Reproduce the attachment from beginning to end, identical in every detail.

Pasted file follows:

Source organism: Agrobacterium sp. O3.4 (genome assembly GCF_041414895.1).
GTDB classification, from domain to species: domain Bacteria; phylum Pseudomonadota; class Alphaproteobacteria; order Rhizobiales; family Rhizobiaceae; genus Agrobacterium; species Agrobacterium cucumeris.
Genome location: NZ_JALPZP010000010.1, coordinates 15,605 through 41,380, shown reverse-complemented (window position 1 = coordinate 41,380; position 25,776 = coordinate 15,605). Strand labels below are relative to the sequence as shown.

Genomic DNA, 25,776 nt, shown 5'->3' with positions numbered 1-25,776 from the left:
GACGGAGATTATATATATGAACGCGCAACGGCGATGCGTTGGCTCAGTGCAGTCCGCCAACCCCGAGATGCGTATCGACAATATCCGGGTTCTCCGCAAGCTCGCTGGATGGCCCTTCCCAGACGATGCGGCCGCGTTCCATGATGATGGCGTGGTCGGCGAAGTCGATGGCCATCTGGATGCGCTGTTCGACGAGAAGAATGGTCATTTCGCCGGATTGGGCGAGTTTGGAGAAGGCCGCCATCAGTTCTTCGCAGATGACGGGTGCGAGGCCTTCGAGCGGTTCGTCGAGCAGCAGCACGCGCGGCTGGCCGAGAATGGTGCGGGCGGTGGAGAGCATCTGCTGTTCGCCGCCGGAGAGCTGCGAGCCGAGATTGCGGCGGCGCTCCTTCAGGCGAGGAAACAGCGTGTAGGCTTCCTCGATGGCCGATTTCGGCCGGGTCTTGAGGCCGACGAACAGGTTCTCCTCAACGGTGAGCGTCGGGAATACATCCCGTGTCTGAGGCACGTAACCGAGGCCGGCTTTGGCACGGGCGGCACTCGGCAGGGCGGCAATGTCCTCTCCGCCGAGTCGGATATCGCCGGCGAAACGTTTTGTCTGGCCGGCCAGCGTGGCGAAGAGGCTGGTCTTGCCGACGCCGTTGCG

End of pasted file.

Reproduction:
Source organism: Agrobacterium sp. O3.4 (genome assembly GCF_041414895.1).
GTDB classification, from domain to species: domain Bacteria; phylum Pseudomonadota; class Alphaproteobacteria; order Rhizobiales; family Rhizobiaceae; genus Agrobacterium; species Agrobacterium cucumeris.
Genome location: NZ_JALPZP010000010.1, coordinates 15,605 through 41,380, shown reverse-complemented (window position 1 = coordinate 41,380; position 25,776 = coordinate 15,605). Strand labels below are relative to the sequence as shown.

Genomic DNA, 25,776 nt, shown 5'->3' with positions numbered 1-25,776 from the left:
GACGGAGATTATATATATGAACGCGCAACGGCGATGCGTTGGCTCAGTGCAGTCCGCCAACCCCGAGATGCGTATCGACAATATCCGGGTTCTCCGCAAGCTCGCTGGATGGCCCTTCCCAGACGATGCGGCCGCGTTCCATGATGATGGCGTGGTCGGCGAAGTCGATGGCCATCTGGATGCGCTGTTCGACGAGAAGAATGGTCATTTCGCCGGATTGGGCGAGTTTGGAGAAGGCCGCCATCAGTTCTTCGCAGATGACGGGTGCGAGGCCTTCGAGCGGTTCGTCGAGCAGCAGCACGCGCGGCTGGCCGAGAATGGTGCGGGCGGTGGAGAGCATCTGCTGTTCGCCGCCGGAGAGCTGCGAGCCGAGATTGCGGCGGCGCTCCTTCAGGCGAGGAAACAGCGTGTAGGCTTCCTCGATGGCCGATTTCGGCCGGGTCTTGAGGCCGACGAACAGGTTCTCCTCAACGGTGAGCGTCGGGAATACATCCCGTGTCTGAGGCACGTAACCGAGGCCGGCTTTGGCACGGGCGGCACTCGGCAGGGCGGCAATGTCCTCTCCGCCGAGTCGGATATCGCCGGCGAAACGTTTTGTCTGGCCGGCCAGCGTGGCGAAGAGGCTGGTCTTGCCGACGCCGTTGCG